The MA in Art History offers study in an exceptionally wide range of artistic cultures, periods and forms. The flexible structure of the course allows students to choose from seminar modules on the arts of Europe, the Americas, Africa, Asia and the Pacific, and from antiquity to the present day. Teaching takes place in small groups, with regular opportunities for individual supervision.
Students select four modules from a range of options and in addition receive guidance on the methodological and historiographic aspects of advanced study in the History of Art. Students also write a dissertation of 12,000 words, which allows them to focus on a topic of their choice and can draw on the expertise of our staff members for guidance in the research and writing of their dissertations. The MA can be taken in one year, or part-time, over two years.
The degree develops critical skills in research, analytical thinking and communication, and prepares students for either a higher research degree or a career in the visual arts sector. As a member of the Sainsbury Institute for Art, Art History and World Art Studies at UEA offers students an extraordinary range of academic resources and researchers.
The Inspiring Environment of Art History and World Art Studies
We encourage innovative lines of inquiry both within the discipline of art history and also by moving across and beyond disciplinary boundaries. 79% of research in Art History and World Art Studies was rated 4 (world leading) or 3 (internationally excellent) according to the Research Excellence Framework (REF2014), a major Government analysis released today. Additionally, the impact of the research was rated the 2nd highest in the UK for Art History in the Times Higher Education REF2014 rankings.Depth and breadth of expertise expose students to different strands of critical thinking about the place of art in the world.
Exposure to Cutting-Edge Research
The Sainsbury Institute for Art’s commitment to the study of the arts across the world has contributed to its reputation for high-quality research by individual staff members and by teams. Collaborative projects include exhibitions at the Norwich Castle Museum, the Sainsbury Centre for Visual Arts, the British Museum, and other major national and international museums and art galleries. Students are encouraged to participate in these projects and the Institute’s research culture more generally. Students and academic staff come together for weekly seminars, in which invited speakers discuss their latest research. Weekly postgraduate seminars provide a supportive and friendly forum for the presentation of student research, and an opportunity to try out ideas and conference presentations. With computers and other IT facilities in dedicated postgraduate areas, students are provided with an ideal and welcoming environment in which to develop their expertise, specialist skills and research projects.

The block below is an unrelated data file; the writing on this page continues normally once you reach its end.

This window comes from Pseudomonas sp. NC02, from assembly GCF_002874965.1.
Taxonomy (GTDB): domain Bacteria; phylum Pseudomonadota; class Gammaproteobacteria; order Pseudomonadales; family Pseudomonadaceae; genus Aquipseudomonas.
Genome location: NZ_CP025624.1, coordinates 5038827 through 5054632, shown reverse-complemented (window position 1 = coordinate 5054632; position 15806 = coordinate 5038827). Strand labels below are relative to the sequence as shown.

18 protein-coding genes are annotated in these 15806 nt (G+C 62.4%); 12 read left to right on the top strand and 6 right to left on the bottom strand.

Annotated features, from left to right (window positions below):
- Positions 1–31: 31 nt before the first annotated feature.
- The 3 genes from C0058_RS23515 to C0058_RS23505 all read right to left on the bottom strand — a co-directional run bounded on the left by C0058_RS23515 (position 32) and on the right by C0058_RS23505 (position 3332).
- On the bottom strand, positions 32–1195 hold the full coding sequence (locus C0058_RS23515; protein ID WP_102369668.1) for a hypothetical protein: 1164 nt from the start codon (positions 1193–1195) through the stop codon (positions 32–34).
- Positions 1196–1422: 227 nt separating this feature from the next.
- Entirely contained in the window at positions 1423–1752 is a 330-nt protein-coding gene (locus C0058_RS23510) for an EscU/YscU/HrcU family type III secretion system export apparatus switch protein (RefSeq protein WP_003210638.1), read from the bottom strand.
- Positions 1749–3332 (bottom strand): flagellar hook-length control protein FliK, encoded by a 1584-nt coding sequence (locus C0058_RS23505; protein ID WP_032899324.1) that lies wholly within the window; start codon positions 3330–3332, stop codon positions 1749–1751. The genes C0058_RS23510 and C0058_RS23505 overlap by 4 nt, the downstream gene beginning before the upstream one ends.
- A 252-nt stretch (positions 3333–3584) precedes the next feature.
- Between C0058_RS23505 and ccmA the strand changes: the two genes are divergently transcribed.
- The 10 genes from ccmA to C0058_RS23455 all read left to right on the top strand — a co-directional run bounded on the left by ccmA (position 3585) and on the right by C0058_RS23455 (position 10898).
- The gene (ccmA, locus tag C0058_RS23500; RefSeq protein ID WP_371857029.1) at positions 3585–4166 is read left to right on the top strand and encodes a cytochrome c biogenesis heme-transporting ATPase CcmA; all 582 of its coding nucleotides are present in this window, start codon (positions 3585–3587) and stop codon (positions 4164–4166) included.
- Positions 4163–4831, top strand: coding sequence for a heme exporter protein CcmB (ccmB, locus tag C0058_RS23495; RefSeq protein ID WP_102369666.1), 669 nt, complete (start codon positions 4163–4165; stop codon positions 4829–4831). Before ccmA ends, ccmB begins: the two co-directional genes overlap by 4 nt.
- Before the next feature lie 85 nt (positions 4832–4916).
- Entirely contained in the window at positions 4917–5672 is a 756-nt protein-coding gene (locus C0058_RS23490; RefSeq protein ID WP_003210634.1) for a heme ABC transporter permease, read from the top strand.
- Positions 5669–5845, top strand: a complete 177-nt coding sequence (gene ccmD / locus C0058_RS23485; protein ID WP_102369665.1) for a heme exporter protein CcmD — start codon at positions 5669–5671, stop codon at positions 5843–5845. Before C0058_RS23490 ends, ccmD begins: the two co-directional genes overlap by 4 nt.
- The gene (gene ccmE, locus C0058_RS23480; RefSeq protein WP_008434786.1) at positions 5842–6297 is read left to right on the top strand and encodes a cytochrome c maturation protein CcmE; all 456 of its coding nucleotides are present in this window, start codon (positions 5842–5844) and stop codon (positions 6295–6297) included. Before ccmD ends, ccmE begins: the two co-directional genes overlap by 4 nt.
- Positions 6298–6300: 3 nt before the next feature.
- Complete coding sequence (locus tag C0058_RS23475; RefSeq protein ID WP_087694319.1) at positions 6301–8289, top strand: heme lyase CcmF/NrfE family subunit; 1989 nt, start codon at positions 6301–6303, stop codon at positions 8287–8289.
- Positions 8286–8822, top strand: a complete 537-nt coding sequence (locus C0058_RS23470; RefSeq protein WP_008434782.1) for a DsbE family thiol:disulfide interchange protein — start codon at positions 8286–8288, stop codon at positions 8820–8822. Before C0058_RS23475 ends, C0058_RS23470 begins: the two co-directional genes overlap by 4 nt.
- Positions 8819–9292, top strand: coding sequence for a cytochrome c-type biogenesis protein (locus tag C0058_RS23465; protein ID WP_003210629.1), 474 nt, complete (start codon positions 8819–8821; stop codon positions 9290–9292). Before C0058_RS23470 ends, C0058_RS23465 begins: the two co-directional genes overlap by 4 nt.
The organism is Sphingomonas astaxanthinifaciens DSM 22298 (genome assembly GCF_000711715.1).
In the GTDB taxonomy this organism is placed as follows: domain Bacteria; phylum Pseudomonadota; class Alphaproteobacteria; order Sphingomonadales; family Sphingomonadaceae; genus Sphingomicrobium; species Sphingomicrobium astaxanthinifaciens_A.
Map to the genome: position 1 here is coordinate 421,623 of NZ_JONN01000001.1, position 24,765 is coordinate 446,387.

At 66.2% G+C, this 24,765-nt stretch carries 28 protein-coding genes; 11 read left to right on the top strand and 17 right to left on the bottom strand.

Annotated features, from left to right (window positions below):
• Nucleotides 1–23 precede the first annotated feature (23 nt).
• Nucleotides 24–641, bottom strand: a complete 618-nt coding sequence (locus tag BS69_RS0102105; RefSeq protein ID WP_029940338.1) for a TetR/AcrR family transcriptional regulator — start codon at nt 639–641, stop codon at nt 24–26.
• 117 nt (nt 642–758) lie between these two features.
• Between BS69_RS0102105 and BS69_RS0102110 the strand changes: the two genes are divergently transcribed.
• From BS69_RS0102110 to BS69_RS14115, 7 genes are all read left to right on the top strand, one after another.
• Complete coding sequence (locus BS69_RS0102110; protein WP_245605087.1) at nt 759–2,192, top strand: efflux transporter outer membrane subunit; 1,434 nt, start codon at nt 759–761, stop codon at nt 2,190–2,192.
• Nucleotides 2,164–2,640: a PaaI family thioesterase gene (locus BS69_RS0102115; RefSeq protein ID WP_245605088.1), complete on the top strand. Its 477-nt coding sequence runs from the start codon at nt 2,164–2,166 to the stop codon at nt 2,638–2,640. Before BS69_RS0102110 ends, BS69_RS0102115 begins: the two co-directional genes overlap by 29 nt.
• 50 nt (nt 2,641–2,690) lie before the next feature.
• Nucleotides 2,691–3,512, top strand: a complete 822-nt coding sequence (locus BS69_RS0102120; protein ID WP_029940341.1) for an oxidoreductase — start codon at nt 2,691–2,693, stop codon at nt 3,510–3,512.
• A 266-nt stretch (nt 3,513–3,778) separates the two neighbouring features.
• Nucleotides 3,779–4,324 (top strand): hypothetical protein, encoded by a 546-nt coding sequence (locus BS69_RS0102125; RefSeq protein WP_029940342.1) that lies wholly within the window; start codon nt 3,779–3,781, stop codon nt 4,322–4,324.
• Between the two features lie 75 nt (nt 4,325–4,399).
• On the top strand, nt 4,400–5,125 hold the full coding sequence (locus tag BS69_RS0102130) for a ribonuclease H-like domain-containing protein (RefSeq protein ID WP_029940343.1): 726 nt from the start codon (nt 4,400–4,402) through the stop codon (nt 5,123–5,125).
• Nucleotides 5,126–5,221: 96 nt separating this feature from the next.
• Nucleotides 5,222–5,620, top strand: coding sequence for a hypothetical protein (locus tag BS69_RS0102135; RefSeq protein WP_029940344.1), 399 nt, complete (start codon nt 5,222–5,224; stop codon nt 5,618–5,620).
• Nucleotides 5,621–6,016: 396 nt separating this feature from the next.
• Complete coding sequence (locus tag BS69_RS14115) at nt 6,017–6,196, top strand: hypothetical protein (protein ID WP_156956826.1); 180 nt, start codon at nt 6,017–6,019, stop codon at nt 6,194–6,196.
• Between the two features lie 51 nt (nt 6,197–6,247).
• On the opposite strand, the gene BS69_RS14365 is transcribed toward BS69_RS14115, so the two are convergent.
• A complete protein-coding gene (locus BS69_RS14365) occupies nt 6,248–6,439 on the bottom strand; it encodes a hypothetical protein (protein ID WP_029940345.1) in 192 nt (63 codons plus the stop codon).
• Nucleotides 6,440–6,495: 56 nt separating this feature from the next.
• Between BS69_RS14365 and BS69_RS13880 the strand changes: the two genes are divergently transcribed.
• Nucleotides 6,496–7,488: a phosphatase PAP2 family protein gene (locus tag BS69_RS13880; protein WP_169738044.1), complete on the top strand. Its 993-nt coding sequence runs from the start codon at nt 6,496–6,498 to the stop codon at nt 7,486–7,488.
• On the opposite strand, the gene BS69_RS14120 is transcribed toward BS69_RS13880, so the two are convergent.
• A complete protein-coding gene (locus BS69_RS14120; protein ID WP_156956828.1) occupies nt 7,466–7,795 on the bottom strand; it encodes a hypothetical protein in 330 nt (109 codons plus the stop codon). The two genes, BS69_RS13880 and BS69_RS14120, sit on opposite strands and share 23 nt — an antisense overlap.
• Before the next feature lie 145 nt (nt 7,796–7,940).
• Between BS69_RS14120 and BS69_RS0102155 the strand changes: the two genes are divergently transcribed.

Research Skills, Analytical and Critical Capacities
The MA in the History of Art exposes students to critical theories and methods developed in different disciplines for the visual, historical and contextual analysis of art. The degree actively encourages students to evaluate critical approaches through class discussion, presentations and written research assignments. Students are equipped with the art-historical skills expected of curators, professional art writers, auction house experts, and entrants to PhD programmes in the History of Art and other humanities disciplines.
Depending on your choice of modules, there will be occasions to see works of art and architecture in locales that range from Sutton Hoo in Suffolk and the country house in Norfolk, to Rome and Bologna in Italy. Whenever possible, students are also provided with opportunities to handle archaeological objects and historical manuscripts, to conduct on-site research in West Africa, and to visit the wealth of artworks and historic buildings in East Anglia (including its many country houses, its uniquely rich medieval heritage and the significant collection of Old Master, British and modern art held by the Norwich Castle Museum).
- to analyse built structures, both ruined and standing
- to examine manuscripts so as to understand their makeup and production
- to relate artefacts of all kind to existing documentation
- to place art and architecture in its historical and cultural context
- to outline the development of art and architecture in East Anglia (and beyond) in the period 1100-1550
- to understand the nature of the major institutions involved in art patronage.
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Last updated August 1, 2016